One day in the not-too-distant past, a handful of scientists had a novel idea: connect computers around the world to make learning faster and easier. They built a simple framework of digital pages with hyperlinks from one to another. It turned into a pretty big deal.
The internet has revolutionized the way we communicate and learn. It has also been an unmitigated disaster for our brains.
We’re incapable of processing the infinite information with which we’re presented — yet we’re bombarded with more because our constant engagement translates into popularity, prestige and advertising dollars for publishers. Every time we open a browser or swipe a phone, we might as well be sitting down at a shiny, spinning slot machine.
The building blocks of the web have become its intellectual Achilles’ heel. Links have turned against us, and they’re making it impossible to read and learn.
I know, you got here via a link. There’s even one link in this article (it’s at the end, with a clearly defined destination, and you’ll know if it’s useful for you before you get there). Links are crucial for navigation and seem instinctively useful to journalism. But when they’re embedded within an article that should be a calm, focused learning experience, they are a gateway to distraction and information addiction.
A 2005 study suggested that “increased demands of decision-making and visual processing” in text with links reduced reading comprehension — a challenge we face every day as we try to parse the web’s infinite information.
Last week, one of my favorite publications ran a thoughtful, well-written article that I could barely read. It contained 57 links in less than 2,000 words. Today, the top five articles on the New York Times and the Wall Street Journal averaged a link every 197 words — that’s one link for every minute of reading.
Links are visual distractions that break the reading experience
Since the advent of the written word, there’s only been one reason to change the color, style or weight of text: emphasis.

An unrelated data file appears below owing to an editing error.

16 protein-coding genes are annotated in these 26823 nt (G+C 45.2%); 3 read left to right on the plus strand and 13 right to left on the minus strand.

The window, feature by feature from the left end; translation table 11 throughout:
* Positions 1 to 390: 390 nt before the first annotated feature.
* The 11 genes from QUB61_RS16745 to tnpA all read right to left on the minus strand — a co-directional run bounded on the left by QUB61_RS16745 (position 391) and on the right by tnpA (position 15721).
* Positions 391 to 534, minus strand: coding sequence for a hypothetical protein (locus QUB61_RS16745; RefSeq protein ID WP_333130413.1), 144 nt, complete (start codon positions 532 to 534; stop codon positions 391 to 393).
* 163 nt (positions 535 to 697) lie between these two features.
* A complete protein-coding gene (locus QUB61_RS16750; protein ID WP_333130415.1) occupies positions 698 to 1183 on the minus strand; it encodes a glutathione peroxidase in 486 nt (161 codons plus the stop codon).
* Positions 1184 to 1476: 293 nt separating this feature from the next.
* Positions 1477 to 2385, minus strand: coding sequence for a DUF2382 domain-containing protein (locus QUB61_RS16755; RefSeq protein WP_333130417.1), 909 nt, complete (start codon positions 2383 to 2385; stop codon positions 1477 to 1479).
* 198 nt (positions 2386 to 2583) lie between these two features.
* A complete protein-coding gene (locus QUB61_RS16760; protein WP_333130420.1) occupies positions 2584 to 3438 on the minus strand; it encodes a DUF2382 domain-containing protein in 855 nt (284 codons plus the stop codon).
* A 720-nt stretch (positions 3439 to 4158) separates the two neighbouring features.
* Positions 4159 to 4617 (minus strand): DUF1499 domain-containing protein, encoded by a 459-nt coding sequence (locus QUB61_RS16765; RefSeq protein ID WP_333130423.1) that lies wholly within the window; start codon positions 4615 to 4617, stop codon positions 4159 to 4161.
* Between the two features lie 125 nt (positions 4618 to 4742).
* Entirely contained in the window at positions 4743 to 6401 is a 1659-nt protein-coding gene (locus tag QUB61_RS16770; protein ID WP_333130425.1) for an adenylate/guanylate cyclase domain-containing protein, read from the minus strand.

Your eye is trained to pause and assign added importance to any word that carries a different style than the words before it. A great article deserves focus, and it’s almost impossible to achieve any level of focus when random words are emphasized for no reason other than their association with a previous article or the fact that they refer to an outside resource.
Every link stops you in your tracks and forces you to make a choice — keep reading, or move on?
Even if you manage to maintain your focus through a cacophony of style changes, each link also forces you to stop and make a choice. Do I keep reading, click on this now, or come back for it later?
That choice is further complicated by the fact that it’s usually not obvious from the linked text where a link will take you. On a desktop, you can hover over the link to expose its URL (which forces you to break reading and grab your mouse, thus losing focus). On a mobile device, there is no way to determine the destination of a link without clicking on it. Even if you open it in a new tab and navigate right back to your article, you’ve diverted your attention, wasted a few seconds and given your brain one more thing to remember to do later.
And if you choose to read on, you’re faced with fear of missing out on something great for every link left un-clicked.
Links are bad for readers and good for ad sales
There’s no doubt journalists have noticed that their articles are choppier and harder to read when they’re packed with links. The thing is, more links generate more traffic, which produces advertising revenue and increases a publication’s perceived authority and validity.
Information overload pays the bills, but it also breaks the fundamental promise of most media organizations — to provide a resource for readers to learn, grow and gain a better understanding of their world.